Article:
Special VFR

You’re flying VFR to an airport, weather is deteriorating but you still have the ground in sight and are almost to the field. Then it gets worse. What are your options?


Special VFR (SVFR) is a clearance that pilots can use to fly VFR into an airspace reporting below VMC. SVFR allows pilots to operate in and out of Class B, C, D, or E airspaces below 10,000 feet when the reported weather is below normal VFR. It is a great tool when used correctly, and frees a pilot from needing an IFR clearance when they can maintain special VFR conditions for a short time. You should understand SVFR, but also evaluate it critically in terms of your own capabilities and limitations.

Depending on the facility, ATC will provide the appropriate service for SVFR aircraft when operating near IFR aircraft. In the tower, we treat SVFR aircraft (lacking a Letter of Agreement, LOA) similar to IFR aircraft due to the low-visibility permitted for SVFR. The best way we remember it is, “One in, one out.”

We’ll discuss the LOA aspect a bit later. Of course, there is a process. SVFR is normally approved or refused based on IFR traffic present. If absolutely nothing is going on, it’s not normally a big deal to approve SVFR requests. Note that SVFR clearances can be revoked by ATC as needed to move IFR traffic.

If someone is trying to do a photo mission while it’s OVC009, and they are essentially loitering in the airspace, yet there are several arrivals/departures that need to move, that SVFR will be stopped and asked to either land or exit the airspace until IFR aircraft are accommodated. If you’re simply trying to transition and you obtain SVFR, at controller discretion it might be more beneficial for ATC to just let you pass, and then continue to work the IFR traffic. But, IFR aircraft have priority over SVFR aircraft.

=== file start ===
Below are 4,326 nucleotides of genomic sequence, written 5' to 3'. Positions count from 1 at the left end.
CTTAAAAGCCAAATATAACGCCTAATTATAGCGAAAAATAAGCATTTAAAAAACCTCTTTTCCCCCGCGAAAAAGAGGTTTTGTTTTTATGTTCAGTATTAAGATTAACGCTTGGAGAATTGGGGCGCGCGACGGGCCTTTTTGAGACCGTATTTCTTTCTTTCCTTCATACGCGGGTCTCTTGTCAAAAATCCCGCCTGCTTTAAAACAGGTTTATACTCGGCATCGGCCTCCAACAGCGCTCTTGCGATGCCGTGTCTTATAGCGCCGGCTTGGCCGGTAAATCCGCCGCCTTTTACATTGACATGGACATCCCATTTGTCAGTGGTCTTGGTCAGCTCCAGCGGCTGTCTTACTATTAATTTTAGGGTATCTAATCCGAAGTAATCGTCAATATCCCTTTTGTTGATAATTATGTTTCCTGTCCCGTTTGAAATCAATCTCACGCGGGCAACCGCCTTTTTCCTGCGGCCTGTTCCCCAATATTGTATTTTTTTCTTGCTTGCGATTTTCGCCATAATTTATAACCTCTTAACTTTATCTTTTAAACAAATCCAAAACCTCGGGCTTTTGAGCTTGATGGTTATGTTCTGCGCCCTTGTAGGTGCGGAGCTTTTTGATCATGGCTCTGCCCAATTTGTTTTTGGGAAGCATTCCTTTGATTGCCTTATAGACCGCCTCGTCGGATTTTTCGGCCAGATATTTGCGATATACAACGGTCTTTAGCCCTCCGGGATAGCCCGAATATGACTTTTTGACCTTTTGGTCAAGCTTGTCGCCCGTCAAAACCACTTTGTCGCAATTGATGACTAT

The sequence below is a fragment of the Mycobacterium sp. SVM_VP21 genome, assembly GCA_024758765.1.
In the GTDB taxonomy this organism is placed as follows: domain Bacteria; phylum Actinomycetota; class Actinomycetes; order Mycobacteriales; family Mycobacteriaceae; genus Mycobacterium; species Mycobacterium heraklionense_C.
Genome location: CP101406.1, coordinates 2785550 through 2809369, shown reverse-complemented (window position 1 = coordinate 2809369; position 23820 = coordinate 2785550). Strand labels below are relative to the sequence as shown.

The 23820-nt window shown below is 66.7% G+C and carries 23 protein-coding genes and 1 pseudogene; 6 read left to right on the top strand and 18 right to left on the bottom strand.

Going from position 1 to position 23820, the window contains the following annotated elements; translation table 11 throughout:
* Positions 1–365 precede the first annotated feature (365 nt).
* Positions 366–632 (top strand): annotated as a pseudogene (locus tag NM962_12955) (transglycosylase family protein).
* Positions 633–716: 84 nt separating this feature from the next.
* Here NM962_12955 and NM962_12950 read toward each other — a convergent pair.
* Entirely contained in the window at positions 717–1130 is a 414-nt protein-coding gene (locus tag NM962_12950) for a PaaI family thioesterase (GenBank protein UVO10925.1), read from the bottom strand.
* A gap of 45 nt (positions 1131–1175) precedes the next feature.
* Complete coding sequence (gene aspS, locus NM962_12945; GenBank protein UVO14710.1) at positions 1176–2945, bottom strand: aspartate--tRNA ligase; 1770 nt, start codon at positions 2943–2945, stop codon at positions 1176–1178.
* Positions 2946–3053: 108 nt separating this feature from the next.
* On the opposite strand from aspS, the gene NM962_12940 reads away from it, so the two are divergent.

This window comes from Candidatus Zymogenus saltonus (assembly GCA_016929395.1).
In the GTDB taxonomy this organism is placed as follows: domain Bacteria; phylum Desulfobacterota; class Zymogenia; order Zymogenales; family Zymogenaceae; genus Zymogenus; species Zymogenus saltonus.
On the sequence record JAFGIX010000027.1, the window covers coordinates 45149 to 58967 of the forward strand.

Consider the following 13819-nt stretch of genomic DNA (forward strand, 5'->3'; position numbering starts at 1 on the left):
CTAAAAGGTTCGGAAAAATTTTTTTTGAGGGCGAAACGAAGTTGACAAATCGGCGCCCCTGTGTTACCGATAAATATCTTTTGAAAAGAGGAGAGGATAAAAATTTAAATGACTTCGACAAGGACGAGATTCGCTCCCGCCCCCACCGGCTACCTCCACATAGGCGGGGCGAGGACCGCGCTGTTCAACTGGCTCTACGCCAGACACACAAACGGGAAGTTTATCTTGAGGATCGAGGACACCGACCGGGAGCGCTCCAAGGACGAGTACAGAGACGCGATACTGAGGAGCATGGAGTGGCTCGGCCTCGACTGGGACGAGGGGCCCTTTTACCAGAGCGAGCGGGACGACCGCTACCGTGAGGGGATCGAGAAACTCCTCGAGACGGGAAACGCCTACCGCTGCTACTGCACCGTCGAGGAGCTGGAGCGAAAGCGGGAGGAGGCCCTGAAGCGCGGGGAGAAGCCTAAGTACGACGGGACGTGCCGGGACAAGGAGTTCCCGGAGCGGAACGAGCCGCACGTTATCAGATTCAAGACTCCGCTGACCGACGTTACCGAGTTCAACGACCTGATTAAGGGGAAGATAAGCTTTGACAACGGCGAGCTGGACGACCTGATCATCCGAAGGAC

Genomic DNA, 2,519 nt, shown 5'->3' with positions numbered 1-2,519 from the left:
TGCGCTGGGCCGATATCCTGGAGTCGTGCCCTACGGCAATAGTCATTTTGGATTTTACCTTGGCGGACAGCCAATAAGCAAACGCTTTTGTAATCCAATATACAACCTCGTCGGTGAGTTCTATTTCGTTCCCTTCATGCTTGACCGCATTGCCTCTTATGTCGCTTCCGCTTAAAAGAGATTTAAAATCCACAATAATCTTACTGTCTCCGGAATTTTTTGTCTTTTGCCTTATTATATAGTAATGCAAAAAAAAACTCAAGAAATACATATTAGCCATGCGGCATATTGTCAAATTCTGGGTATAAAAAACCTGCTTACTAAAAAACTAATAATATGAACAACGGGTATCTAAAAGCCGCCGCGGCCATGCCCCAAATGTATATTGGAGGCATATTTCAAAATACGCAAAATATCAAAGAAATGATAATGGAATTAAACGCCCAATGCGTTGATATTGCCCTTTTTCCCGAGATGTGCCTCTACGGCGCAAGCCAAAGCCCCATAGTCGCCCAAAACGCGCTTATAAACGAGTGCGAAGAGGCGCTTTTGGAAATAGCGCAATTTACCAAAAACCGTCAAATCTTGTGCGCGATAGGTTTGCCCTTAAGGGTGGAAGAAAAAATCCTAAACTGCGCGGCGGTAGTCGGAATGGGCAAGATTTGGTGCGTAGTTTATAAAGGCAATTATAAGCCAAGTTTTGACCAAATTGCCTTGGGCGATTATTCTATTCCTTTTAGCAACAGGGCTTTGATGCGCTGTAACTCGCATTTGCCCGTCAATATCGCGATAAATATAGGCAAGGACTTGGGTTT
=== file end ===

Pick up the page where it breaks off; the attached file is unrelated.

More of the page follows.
In areas where Radar and ARTCC controllers are allowed to accept or decline SVFR, their rules are a tad different. Because it might become difficult to separate an SVFR on an unknown path from an IFR on a prescribed path, they will generally treat the SVFR like an IFR airplane. If necessary, they will give restrictions to ensure the SVFR aircraft will not interfere with other traffic.

Any pilot who’s flown visually with only one statue mile of visibility, knows this can be difficult. Because of the potential to essentially tie ATC’s hands, SVFR approval is entirely at the controller’s discretion. From the 7110.65, 7-5-2: “SVFR flights may be approved only if arriving and departing IFR aircraft are not delayed.” Since a radar controller’s primary job is handling IFR aircraft, they are more likely to deny SVFR depending on workload.

SVFR Separation

I mentioned that ATC might treat SVFR aircraft like IFR aircraft. Why? One of the first separation requirements is to “apply non-radar or visual separation.” Visual separation is not always possible for a radar controller. If the ceiling is high enough, we can apply visual in the tower with ease. It still requires one in and one out most the time, but it is possible. The basic principle says to apply separation between SVFR fixed-wing aircraft, SVFR fixed-wing and SVFR helicopters, and SVFR fixed-wing and IFR aircraft. Those first two would apply if a controller had more than one SVFR operating at once, and the third is the most common.

Helicopters are different. (You knew that, right?) Our requirements for them are quite different. This is where the LOA comes in handy. See 7110.65AA, section 7-5-3.

As you can see, we have a lot more flexibility moving SVFR helicopters compared to fixed wings. This excerpt is intended for Tower, so it really helps us keep things moving. Half a mile is all we need to keep ’em separated. With an LOA established, helicopter pilots understand our requirements, so it makes it easier to work together during those conditions. Lacking an LOA, you might sometimes be kept up to a mile away.


Let’s review the pilot requirements. Pilots requesting SVFR during the day need to have at least a Private and must maintain one mile visibility and remain clear of clouds. In addition, at night, the pilot and airplane must be IFR capable. For ATC, SVFR is only authorized within the lateral boundaries of Class B, C, D, and E surface areas below 10,000 feet, on the basis of weather conditions reported at the airport of intended landing/departure. SVFR must be requested by the pilot; ATC can neither solicit nor offer SVFR. Also, note that Sectional charts show some airports where SVFR is not authorized.